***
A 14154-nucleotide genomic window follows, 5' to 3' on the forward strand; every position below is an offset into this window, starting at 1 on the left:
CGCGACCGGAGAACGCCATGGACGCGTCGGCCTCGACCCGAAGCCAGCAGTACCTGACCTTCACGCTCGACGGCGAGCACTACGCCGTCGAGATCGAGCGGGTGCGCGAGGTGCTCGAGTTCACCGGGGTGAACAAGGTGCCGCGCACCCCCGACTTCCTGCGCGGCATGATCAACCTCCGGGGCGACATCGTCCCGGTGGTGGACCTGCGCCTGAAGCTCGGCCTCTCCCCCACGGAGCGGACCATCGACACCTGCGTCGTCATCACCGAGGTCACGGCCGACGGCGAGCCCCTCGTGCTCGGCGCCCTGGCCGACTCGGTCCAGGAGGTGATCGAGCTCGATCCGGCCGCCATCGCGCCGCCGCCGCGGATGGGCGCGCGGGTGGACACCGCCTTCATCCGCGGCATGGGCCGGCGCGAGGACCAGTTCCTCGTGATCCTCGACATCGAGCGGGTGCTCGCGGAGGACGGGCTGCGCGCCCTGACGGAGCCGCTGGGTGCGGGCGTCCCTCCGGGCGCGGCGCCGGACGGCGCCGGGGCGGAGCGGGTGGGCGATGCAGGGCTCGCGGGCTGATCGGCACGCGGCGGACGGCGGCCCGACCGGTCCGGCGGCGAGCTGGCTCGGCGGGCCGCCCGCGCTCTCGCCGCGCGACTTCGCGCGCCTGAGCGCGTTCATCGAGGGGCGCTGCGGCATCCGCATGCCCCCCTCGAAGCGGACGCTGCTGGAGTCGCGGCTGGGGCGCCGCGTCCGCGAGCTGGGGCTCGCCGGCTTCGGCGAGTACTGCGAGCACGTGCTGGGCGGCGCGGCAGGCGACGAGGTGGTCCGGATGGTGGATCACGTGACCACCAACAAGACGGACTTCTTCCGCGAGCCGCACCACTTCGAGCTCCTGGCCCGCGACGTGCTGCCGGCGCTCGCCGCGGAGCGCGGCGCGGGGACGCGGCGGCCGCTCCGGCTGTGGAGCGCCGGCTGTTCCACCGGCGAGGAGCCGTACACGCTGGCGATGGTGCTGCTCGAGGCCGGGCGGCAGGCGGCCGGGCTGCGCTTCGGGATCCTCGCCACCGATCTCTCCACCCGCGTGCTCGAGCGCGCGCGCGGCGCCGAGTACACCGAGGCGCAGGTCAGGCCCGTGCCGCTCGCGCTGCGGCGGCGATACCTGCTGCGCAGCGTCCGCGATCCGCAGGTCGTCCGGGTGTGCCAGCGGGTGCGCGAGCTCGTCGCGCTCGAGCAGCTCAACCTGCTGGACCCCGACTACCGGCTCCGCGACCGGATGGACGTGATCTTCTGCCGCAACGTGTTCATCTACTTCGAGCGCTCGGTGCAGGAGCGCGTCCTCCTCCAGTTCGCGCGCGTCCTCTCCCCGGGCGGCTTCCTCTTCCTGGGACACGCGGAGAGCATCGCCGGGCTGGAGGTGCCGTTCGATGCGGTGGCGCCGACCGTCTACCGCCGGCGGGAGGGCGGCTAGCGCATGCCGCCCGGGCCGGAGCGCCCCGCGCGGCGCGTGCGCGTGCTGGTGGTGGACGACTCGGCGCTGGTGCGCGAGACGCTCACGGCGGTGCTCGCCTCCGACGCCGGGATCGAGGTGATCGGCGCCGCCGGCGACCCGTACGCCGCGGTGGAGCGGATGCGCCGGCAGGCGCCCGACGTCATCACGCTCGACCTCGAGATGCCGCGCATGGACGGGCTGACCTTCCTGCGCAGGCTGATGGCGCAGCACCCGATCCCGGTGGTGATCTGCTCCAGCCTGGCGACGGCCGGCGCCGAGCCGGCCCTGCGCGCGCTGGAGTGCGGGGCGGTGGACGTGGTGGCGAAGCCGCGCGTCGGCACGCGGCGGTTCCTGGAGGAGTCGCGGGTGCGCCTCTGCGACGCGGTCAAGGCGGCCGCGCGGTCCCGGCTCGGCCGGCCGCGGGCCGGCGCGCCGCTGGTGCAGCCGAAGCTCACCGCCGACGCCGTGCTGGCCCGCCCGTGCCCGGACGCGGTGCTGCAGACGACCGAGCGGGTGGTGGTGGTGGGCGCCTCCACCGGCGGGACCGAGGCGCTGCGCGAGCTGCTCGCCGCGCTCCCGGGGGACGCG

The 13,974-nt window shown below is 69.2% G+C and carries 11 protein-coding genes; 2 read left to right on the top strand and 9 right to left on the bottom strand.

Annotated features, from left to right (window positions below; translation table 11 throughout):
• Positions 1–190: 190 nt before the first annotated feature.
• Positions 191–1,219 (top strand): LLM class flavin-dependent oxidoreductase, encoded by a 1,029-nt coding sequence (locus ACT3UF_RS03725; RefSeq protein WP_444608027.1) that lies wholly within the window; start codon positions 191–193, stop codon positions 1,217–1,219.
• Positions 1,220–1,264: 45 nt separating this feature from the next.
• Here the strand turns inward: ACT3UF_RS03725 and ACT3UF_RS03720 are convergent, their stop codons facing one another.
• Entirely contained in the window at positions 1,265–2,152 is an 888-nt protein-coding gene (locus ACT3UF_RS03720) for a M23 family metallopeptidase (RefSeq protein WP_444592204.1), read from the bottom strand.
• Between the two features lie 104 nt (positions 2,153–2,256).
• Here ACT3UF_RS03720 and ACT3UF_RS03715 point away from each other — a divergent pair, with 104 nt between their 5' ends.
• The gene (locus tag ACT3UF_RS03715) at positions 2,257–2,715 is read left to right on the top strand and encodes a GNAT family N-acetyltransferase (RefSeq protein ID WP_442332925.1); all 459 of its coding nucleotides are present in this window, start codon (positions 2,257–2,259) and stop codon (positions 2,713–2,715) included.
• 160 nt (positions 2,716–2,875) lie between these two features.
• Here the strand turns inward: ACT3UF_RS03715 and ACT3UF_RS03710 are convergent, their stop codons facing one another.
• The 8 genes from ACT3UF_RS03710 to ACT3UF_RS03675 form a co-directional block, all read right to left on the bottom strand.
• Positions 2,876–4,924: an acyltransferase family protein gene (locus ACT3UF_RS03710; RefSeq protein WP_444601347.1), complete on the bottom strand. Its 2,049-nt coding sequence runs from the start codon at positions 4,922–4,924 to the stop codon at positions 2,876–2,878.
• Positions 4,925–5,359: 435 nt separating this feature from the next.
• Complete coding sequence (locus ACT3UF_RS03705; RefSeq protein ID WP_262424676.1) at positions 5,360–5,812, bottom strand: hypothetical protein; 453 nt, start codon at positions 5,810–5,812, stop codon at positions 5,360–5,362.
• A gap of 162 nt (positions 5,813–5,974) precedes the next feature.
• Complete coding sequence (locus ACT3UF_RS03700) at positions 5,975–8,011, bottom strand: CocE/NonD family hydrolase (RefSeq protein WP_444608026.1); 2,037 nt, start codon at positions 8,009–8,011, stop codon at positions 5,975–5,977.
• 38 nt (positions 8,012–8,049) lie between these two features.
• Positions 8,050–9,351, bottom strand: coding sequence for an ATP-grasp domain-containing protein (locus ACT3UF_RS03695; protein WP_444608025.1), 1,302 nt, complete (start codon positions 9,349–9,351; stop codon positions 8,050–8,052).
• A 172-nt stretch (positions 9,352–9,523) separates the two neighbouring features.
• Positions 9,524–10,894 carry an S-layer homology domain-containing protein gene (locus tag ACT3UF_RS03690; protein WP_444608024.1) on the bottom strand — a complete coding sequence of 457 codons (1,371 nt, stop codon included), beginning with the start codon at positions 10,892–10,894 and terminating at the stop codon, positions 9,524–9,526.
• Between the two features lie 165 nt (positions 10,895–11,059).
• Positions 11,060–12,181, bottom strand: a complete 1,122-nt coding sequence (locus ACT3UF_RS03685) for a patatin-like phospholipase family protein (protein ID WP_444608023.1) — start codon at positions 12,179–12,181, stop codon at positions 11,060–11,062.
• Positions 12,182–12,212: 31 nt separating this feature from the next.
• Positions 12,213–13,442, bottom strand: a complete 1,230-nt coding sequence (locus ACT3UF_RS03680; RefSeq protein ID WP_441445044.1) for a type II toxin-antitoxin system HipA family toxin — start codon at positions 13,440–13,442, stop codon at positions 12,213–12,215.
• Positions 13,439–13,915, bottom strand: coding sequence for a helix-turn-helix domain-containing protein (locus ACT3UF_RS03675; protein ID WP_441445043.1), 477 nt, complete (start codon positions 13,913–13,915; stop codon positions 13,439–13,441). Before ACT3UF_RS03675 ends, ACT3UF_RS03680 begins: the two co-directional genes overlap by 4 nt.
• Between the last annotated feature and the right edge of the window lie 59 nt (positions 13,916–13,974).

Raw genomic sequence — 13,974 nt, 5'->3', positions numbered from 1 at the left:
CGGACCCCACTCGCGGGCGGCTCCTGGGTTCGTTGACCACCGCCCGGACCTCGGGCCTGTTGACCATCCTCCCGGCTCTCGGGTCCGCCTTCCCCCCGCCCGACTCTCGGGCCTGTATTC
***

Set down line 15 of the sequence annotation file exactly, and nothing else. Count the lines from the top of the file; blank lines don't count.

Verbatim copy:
• The 8 genes from ACT3UF_RS03710 to ACT3UF_RS03675 form a co-directional block, all read right to left on the bottom strand.